The unfortunate circumstance of ending a marriage because your spouse is an adulterer can be a painful reality for many people. Whether it ended because of a single affair, multiple affairs or a secret second relationship, you probably are wondering how this will affect the entire divorce process.
The laws in Ontario are governed by the federal Divorce Act and there are multiple sections that can be applicable to such a case, depending on the circumstances. Understanding the main criteria and if it is applicable to you should be discussed with a lawyer. With a significant amount of experience in divorce law, Epstein and Associates will be able to address any questions or concerns you may have during a challenging time like this.
Cheating Spouse & Divorce
Within the Divorce Act, there are multiple stipulations around if adultery is grounds for a marriage termination. A court of competent jurisdiction may, on application by either or both spouses, grant a divorce to the spouse or spouses on the ground that there has been a breakdown of their marriage. A breakdown in the marriage constitutes as:
- the spouses have lived separate and apart for at least one year immediately preceding the determination of the divorce proceeding and were living separate and apart at the commencement of the proceeding; or
- the spouse against whom the divorce proceeding is brought has, since the celebration of the marriage,
- committed adultery, or
- treated the other spouse with physical or mental cruelty of such a kind as to render intolerable the continued cohabitation of the spouses.
This statement means that a cheating or adulterous spouse is a direct means for a divorce being granted.
Having said that, there are some evidentiary issues in proceeding with a divorce based on adultery that cannot be overlooked, and in fact, may make the divorce process more complicated.
Cheating Spouse & Child Custody
If you do share children with a soon to be ex-spouse, there are certain rules within the Divorce Act that specifically prevents the consideration of the past conduct (i.e. cheating) of a parent in making a custody access order.
The only variance here is if the conduct of the said parent is relevant to the person now being unable to parent the child, then other measures and custody laws come into play. For example, if a parent has a history with drugs or alcohol then that can affect child custody. For the most part, in Ontario, the laws surrounding separation reflect a no fault system.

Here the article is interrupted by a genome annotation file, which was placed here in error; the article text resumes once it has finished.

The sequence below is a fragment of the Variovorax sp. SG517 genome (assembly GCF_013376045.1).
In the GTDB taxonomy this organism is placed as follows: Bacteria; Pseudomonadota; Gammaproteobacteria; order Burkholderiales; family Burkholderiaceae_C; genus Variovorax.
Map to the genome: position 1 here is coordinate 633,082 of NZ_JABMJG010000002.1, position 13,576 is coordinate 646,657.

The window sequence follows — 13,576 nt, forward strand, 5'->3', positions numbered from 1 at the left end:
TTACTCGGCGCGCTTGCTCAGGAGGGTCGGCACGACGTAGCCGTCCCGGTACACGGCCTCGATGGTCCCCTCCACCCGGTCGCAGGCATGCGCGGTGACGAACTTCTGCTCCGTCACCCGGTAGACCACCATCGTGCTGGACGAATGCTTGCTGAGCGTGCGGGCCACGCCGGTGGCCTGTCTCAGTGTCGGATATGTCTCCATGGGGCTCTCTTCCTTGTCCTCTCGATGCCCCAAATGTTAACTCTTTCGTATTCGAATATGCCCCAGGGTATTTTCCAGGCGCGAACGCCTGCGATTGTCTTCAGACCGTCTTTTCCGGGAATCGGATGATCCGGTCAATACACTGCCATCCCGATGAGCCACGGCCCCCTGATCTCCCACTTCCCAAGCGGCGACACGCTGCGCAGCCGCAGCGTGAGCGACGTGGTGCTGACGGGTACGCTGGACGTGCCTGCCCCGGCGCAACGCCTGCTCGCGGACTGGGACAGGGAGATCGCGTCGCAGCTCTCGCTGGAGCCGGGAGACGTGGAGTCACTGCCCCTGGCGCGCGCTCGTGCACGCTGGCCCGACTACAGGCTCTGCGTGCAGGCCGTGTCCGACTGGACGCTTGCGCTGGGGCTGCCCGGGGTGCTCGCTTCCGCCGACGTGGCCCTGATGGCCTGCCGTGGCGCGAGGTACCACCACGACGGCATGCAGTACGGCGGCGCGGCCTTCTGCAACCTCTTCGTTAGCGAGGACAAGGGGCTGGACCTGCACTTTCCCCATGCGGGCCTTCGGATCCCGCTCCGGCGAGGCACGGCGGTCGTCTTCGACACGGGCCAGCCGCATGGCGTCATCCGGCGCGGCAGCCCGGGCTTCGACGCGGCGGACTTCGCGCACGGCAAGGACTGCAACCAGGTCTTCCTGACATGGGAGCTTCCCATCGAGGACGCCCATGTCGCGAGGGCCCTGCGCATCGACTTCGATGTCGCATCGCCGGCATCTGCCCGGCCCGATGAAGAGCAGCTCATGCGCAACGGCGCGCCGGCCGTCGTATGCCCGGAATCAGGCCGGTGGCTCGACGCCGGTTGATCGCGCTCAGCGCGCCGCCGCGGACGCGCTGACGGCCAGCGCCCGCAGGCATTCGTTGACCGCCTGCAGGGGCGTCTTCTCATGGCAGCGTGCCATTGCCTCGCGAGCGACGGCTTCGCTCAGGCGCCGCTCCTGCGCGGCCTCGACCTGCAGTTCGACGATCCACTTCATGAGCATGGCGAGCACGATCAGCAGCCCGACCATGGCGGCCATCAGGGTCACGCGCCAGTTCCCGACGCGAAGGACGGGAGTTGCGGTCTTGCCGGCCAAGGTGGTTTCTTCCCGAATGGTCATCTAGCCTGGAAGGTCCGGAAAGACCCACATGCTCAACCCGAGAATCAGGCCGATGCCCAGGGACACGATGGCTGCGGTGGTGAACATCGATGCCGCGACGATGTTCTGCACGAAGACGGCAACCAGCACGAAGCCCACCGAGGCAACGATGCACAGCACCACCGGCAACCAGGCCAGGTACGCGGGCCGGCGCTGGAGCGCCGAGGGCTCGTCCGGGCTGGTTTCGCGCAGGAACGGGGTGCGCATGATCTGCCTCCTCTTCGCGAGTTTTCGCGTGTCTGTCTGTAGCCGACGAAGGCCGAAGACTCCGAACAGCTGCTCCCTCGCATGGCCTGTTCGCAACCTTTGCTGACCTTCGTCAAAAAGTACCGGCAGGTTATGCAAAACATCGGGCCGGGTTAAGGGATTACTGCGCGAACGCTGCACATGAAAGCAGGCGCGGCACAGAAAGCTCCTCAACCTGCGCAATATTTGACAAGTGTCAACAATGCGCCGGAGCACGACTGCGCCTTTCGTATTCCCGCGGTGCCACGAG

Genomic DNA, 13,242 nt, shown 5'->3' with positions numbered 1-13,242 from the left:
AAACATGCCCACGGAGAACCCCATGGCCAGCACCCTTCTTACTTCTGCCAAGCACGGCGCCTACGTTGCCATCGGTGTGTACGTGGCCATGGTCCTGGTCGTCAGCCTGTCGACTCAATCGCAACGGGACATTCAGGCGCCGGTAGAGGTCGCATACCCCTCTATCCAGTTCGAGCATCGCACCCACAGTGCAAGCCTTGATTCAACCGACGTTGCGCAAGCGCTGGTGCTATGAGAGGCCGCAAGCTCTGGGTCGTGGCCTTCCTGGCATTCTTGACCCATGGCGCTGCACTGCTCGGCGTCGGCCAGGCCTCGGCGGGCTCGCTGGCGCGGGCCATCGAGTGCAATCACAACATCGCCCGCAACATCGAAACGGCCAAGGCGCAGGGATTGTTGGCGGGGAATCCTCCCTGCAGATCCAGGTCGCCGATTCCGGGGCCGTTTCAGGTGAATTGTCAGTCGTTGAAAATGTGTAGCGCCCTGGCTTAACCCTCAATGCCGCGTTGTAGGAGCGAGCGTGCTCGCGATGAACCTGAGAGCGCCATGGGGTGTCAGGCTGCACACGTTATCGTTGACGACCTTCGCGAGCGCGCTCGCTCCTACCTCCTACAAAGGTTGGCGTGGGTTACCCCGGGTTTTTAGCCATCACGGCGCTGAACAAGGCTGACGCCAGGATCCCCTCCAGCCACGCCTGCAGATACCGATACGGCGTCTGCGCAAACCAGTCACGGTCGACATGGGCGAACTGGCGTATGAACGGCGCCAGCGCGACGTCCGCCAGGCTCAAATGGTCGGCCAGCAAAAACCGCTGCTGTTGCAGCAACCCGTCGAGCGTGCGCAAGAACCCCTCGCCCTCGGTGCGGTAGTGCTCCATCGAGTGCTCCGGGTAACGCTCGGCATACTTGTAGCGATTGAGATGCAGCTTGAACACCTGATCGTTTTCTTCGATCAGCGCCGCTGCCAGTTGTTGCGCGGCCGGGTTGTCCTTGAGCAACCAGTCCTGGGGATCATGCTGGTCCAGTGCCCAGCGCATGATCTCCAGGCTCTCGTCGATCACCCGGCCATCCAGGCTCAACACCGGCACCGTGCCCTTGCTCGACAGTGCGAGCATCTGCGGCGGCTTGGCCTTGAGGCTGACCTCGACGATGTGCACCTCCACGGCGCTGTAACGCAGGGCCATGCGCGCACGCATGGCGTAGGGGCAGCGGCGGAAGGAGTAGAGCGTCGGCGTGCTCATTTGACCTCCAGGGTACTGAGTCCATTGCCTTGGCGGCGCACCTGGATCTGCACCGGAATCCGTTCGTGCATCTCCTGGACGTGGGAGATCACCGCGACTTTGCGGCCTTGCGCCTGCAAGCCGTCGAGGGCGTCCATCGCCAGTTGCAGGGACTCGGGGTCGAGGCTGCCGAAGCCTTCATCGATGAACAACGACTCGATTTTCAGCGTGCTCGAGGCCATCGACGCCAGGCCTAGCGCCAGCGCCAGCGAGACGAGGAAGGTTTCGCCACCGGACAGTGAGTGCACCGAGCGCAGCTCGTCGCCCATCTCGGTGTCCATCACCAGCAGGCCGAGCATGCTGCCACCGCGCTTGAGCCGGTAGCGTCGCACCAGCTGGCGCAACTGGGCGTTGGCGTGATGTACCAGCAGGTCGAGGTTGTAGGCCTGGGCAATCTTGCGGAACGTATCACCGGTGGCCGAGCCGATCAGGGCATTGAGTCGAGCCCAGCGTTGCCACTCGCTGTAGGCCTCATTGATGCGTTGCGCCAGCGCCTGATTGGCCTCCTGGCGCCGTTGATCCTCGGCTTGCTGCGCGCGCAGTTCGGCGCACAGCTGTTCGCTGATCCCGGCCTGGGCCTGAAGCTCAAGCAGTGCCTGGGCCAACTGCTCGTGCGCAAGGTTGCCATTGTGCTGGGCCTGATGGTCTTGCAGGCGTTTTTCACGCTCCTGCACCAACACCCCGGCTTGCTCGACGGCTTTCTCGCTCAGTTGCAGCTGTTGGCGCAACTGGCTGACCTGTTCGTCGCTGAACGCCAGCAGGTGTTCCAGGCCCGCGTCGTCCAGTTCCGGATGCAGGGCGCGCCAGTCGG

Since no two divorce cases are the exact same, it is very important to speak with a lawyer about your situation and have them advise on your case. There are many cases where rules are applicable but not highlighted or easily understood from online resources and this is something that will be determined by your lawyer.
Cheating Spouse & My Funds
If your spouse’s actions have already shown them to be deceitful and dishonest, it would warrant taking quick action to protect your finances as well. If that is the case then it may be best to request a court order to freeze assets.
This will prevent anything from being removed without permission and taken from you without your knowledge. The account will remain frozen until it is appropriate to release the funds, or until the two of you have agreed upon the division of the funds in the account.
When it comes to a cheating spouse, if your goal is divorce, your first step should be to have a discussion with legal representation.
If you have any questions or would like to speak with anyone from the Epstein and Associates team please feel free to contact us now.